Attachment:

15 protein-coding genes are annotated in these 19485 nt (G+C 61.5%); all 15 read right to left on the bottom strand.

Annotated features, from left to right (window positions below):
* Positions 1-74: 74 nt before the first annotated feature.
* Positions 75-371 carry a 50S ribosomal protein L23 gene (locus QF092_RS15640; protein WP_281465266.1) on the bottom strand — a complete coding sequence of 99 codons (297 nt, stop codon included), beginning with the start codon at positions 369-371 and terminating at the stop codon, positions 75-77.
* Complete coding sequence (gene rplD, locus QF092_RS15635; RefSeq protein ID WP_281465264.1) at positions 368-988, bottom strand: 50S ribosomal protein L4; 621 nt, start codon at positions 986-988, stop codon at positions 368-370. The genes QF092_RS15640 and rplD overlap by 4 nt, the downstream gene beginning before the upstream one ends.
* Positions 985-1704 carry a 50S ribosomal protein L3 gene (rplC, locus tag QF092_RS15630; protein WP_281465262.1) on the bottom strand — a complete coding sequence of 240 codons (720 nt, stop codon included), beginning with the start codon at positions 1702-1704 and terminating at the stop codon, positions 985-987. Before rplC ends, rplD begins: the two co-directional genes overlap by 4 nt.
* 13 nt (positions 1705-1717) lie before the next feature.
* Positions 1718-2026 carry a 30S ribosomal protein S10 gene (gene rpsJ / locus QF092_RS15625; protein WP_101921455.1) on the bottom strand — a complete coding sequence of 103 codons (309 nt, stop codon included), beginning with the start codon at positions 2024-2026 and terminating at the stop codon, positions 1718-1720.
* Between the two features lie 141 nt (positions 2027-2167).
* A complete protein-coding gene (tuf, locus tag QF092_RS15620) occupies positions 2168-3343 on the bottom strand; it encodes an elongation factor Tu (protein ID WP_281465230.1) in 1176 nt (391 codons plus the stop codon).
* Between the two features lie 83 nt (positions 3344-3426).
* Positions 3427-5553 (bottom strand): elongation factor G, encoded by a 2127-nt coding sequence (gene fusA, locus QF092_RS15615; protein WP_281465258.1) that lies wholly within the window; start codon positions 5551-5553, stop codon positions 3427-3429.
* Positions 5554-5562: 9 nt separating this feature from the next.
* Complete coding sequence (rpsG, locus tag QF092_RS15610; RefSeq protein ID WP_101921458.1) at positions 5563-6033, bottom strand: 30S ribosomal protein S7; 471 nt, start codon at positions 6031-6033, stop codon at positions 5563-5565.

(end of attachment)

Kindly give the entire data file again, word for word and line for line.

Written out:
15 protein-coding genes are annotated in these 19485 nt (G+C 61.5%); all 15 read right to left on the bottom strand.

Annotated features, from left to right (window positions below):
* Positions 1-74: 74 nt before the first annotated feature.
* Positions 75-371 carry a 50S ribosomal protein L23 gene (locus QF092_RS15640; protein WP_281465266.1) on the bottom strand — a complete coding sequence of 99 codons (297 nt, stop codon included), beginning with the start codon at positions 369-371 and terminating at the stop codon, positions 75-77.
* Complete coding sequence (gene rplD, locus QF092_RS15635; RefSeq protein ID WP_281465264.1) at positions 368-988, bottom strand: 50S ribosomal protein L4; 621 nt, start codon at positions 986-988, stop codon at positions 368-370. The genes QF092_RS15640 and rplD overlap by 4 nt, the downstream gene beginning before the upstream one ends.
* Positions 985-1704 carry a 50S ribosomal protein L3 gene (rplC, locus tag QF092_RS15630; protein WP_281465262.1) on the bottom strand — a complete coding sequence of 240 codons (720 nt, stop codon included), beginning with the start codon at positions 1702-1704 and terminating at the stop codon, positions 985-987. Before rplC ends, rplD begins: the two co-directional genes overlap by 4 nt.
* 13 nt (positions 1705-1717) lie before the next feature.
* Positions 1718-2026 carry a 30S ribosomal protein S10 gene (gene rpsJ / locus QF092_RS15625; protein WP_101921455.1) on the bottom strand — a complete coding sequence of 103 codons (309 nt, stop codon included), beginning with the start codon at positions 2024-2026 and terminating at the stop codon, positions 1718-1720.
* Between the two features lie 141 nt (positions 2027-2167).
* A complete protein-coding gene (tuf, locus tag QF092_RS15620) occupies positions 2168-3343 on the bottom strand; it encodes an elongation factor Tu (protein ID WP_281465230.1) in 1176 nt (391 codons plus the stop codon).
* Between the two features lie 83 nt (positions 3344-3426).
* Positions 3427-5553 (bottom strand): elongation factor G, encoded by a 2127-nt coding sequence (gene fusA, locus QF092_RS15615; protein WP_281465258.1) that lies wholly within the window; start codon positions 5551-5553, stop codon positions 3427-3429.
* Positions 5554-5562: 9 nt separating this feature from the next.
* Complete coding sequence (rpsG, locus tag QF092_RS15610; RefSeq protein ID WP_101921458.1) at positions 5563-6033, bottom strand: 30S ribosomal protein S7; 471 nt, start codon at positions 6031-6033, stop codon at positions 5563-5565.